Anyone who has lost something they thought was theirs forever finally comes to realise that nothing really belongs to them.”
Losing someone you loved and cherished can feel like a punch in the guts. Bent over, winded, head ringing in disbelief that the person you knew and loved is never going to be there again in their physical form. The physical symptoms we go through during grief and loss are palpable, just as the emotional ones wring us with the ache of longing and sadness, we can also feel physically exhausted, nauseous, suffer from aches and pains and insomnia.
Some people describe feeling in a dream like state, wanting to wake up and for it all to be over and their loved one returned. Our grieving is a deeply intimate process that can be triggered throughout the day by specific things we are reminded of about the person who died– their touch, their specific scent, their sound or specific words, local places that hold shared memories, as well as the unique energetic emanation that made them who they were.
What do we Grieve About?
Grief symptoms can also manifest in relationship breakups with a partner or a long term friend. This can feel just as strong as loss through death. The same responses apply – poor sleep, a sense of feeling disoriented, poor appetite, despair and those waves of nausea that are often connected with deep loss. The more significant the loss, the more intense the grief. Any loss can trigger a grief response and these include:
How do we possibly get over someone we’ve loved dearly and lost?
Some people believe that you never actually get over losing someone you love, you just learn how to live with it. As much as we feel we should be over it or people reassure us that we’ll get over it, we may not be over it in weeks, months or even years. The key is that it takes time and space – our own individual timing and space that feels safe and unpressurised.
Space to allow your feelings to be as they are without fighting them or pushing them away. Eventually we do get better at living with it and accepting the finality of our loss. This can feel like an impossible ask, particularly if it is a child who has died or loss that was under tragic circumstances.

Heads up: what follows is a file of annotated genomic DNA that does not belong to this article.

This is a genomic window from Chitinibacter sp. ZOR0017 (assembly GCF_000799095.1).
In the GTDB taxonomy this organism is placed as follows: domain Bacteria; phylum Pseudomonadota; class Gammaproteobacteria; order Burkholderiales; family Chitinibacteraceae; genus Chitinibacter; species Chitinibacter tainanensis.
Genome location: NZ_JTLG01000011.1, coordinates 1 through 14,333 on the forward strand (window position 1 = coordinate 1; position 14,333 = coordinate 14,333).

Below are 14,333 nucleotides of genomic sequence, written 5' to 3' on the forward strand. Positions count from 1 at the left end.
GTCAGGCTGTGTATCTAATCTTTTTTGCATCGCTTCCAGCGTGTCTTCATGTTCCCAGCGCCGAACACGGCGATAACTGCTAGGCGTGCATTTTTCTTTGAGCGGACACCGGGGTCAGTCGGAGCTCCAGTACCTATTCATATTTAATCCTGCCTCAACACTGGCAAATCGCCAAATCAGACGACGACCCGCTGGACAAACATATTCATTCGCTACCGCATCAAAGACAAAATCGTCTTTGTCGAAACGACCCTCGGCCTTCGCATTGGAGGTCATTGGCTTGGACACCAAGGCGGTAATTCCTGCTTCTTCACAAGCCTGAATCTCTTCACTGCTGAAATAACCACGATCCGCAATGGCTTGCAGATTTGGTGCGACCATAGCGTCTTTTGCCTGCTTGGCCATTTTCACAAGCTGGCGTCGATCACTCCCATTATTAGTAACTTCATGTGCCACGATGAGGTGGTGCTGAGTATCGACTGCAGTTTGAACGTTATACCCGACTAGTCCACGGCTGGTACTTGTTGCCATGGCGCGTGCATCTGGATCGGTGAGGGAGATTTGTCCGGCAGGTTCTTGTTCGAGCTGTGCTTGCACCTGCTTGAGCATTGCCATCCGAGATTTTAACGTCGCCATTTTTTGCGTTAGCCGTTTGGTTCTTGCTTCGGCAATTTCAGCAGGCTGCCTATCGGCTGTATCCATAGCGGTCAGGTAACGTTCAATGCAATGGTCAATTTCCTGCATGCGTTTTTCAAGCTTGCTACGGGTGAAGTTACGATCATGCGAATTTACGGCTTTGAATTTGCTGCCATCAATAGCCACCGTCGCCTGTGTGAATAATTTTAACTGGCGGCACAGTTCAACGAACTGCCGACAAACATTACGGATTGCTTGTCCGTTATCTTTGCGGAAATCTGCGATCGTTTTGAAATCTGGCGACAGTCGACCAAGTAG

This is a process that cannot be rushed, but ultimately acceptance is what helps us move on and recognise that we are all indeed part of the cycle of life – birth, maturation, decay and death. Whatever is born must die. Whatever grows must decay. These are universal laws. We each are faced with our own mortality when someone near us dies. We each are faced with the reality that we are consciousness in a casing of flesh and bone that has it’s own maturation process. This is reflected all around us in nature, in the cycles of the day, in the seasons and for women so distinctly in our menstrual cycle.
What can I expect in the grieving process?
I recently experienced the loss of my beloved dog. It happened very quickly and unexpectedly given she wasn’t particularly old. I was deeply touched by the love of friends and family who surrounded me with their kindness and care during this painful time. I felt held by many hands as I surrendered to the ache of my sadness. Accepting the love of others was an important part of accepting that my dog had really gone. This was it, when I got home at the end of the day and opened the door, she wouldn’t be on the other side to greet me.
Allowing the love of friends and family helped me to absorb the sheer shock of it all. I feel very fortunate that for the most part, my friends and family did not put any pressure on me to ‘get over’ the grieving. This has allowed me to relax and feel secure in the knowledge that I am in a process. It’s a painful one but accepting it is part of my healing.
In1969, psychiatrist Elisabeth Kübler-Ross introduced what became known as the “five stages of grief.”
The five stages of grief:
- Denial: “This can’t be happening to me.”
- Anger: “Why is this happening? Who is to blame?”
- Bargaining: “If only we had sought medical attention sooner… “
- Depression: “I’m too sad to do anything.”
- Acceptance: “I’m at peace with what happened.”
If you are experiencing any of these emotions following a loss, it may help to remind yourself that your reaction is a healthy and natural part of your healing journey. Not everyone will go through all these stages and you may not experience them in any specific order. They are more like pointers of what you may experience rather than something that is stitched up in any fixed sequence. Your grieving process is as individual as you are.
Simple Steps for Recovery and Healing
- Let Others Care For You: Please don’t grieve alone. As mentioned earlier getting support from friends and family helped my own healing immensely. It is the most important thing you can do for yourself, allowing yourself to receive care and support from those who are around you. Support and comfort may come in many forms including your neighbours, work colleagues or a professional counsellor.
- Care for Yourself: There is a lot of stress associated with grief and loss. It can deplete us emotionally as well as physically. Make sure you are resting, eating regularly even if simply, and allowing time and space for any feelings to come through. When you feel good physically, you’ll also feel better emotionally. Trying to push away feelings of sadness and loss stretches out the grieving process. Repressing our feelings can lead to feeling depressed and anxious which can in turn have an effect on our immune system. Make sure you are in places that nourish you, feel peaceful to you and give you solace. This may be a quiet and beautiful room in your home or it could be somewhere in nature.
Finally, remind yourself, you are on your own healing journey and death and loss is part of the rich fabric that makes up life.
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